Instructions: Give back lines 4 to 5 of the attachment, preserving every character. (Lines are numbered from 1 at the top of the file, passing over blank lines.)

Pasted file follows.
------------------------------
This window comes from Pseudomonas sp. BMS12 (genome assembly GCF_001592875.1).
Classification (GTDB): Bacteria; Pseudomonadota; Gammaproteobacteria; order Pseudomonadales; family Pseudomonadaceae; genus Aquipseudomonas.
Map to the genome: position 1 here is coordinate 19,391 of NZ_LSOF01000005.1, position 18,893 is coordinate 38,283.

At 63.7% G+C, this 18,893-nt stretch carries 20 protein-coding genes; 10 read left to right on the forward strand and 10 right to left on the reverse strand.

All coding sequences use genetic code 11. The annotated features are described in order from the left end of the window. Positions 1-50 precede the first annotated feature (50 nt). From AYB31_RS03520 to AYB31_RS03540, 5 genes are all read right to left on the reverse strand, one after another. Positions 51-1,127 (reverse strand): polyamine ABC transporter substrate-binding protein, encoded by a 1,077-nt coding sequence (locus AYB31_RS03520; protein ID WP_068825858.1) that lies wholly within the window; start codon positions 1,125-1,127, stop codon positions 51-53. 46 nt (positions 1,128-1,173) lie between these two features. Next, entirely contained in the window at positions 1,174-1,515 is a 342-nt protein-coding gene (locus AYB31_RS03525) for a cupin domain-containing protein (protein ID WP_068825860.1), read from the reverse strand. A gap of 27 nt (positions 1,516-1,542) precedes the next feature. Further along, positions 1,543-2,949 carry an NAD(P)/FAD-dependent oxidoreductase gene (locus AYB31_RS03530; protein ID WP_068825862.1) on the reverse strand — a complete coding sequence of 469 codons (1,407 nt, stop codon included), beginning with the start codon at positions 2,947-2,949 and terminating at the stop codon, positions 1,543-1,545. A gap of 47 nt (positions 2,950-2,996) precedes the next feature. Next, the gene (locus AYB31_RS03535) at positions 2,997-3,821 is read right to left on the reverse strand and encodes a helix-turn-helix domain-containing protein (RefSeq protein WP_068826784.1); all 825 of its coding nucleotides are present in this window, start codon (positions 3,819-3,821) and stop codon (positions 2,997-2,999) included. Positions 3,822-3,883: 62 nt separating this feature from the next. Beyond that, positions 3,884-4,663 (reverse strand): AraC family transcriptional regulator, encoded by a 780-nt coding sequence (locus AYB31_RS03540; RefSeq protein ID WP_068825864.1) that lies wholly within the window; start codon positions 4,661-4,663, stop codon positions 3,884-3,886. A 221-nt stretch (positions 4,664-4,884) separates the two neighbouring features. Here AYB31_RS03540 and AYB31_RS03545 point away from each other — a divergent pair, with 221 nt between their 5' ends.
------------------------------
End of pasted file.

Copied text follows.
At 63.7% G+C, this 18,893-nt stretch carries 20 protein-coding genes; 10 read left to right on the forward strand and 10 right to left on the reverse strand.

All coding sequences use genetic code 11. The annotated features are described in order from the left end of the window. Positions 1-50 precede the first annotated feature (50 nt). From AYB31_RS03520 to AYB31_RS03540, 5 genes are all read right to left on the reverse strand, one after another. Positions 51-1,127 (reverse strand): polyamine ABC transporter substrate-binding protein, encoded by a 1,077-nt coding sequence (locus AYB31_RS03520; protein ID WP_068825858.1) that lies wholly within the window; start codon positions 1,125-1,127, stop codon positions 51-53. 46 nt (positions 1,128-1,173) lie between these two features. Next, entirely contained in the window at positions 1,174-1,515 is a 342-nt protein-coding gene (locus AYB31_RS03525) for a cupin domain-containing protein (protein ID WP_068825860.1), read from the reverse strand. A gap of 27 nt (positions 1,516-1,542) precedes the next feature. Further along, positions 1,543-2,949 carry an NAD(P)/FAD-dependent oxidoreductase gene (locus AYB31_RS03530; protein ID WP_068825862.1) on the reverse strand — a complete coding sequence of 469 codons (1,407 nt, stop codon included), beginning with the start codon at positions 2,947-2,949 and terminating at the stop codon, positions 1,543-1,545. A gap of 47 nt (positions 2,950-2,996) precedes the next feature. Next, the gene (locus AYB31_RS03535) at positions 2,997-3,821 is read right to left on the reverse strand and encodes a helix-turn-helix domain-containing protein (RefSeq protein WP_068826784.1); all 825 of its coding nucleotides are present in this window, start codon (positions 3,819-3,821) and stop codon (positions 2,997-2,999) included. Positions 3,822-3,883: 62 nt separating this feature from the next. Beyond that, positions 3,884-4,663 (reverse strand): AraC family transcriptional regulator, encoded by a 780-nt coding sequence (locus AYB31_RS03540; RefSeq protein ID WP_068825864.1) that lies wholly within the window; start codon positions 4,661-4,663, stop codon positions 3,884-3,886. A 221-nt stretch (positions 4,664-4,884) separates the two neighbouring features. Here AYB31_RS03540 and AYB31_RS03545 point away from each other — a divergent pair, with 221 nt between their 5' ends.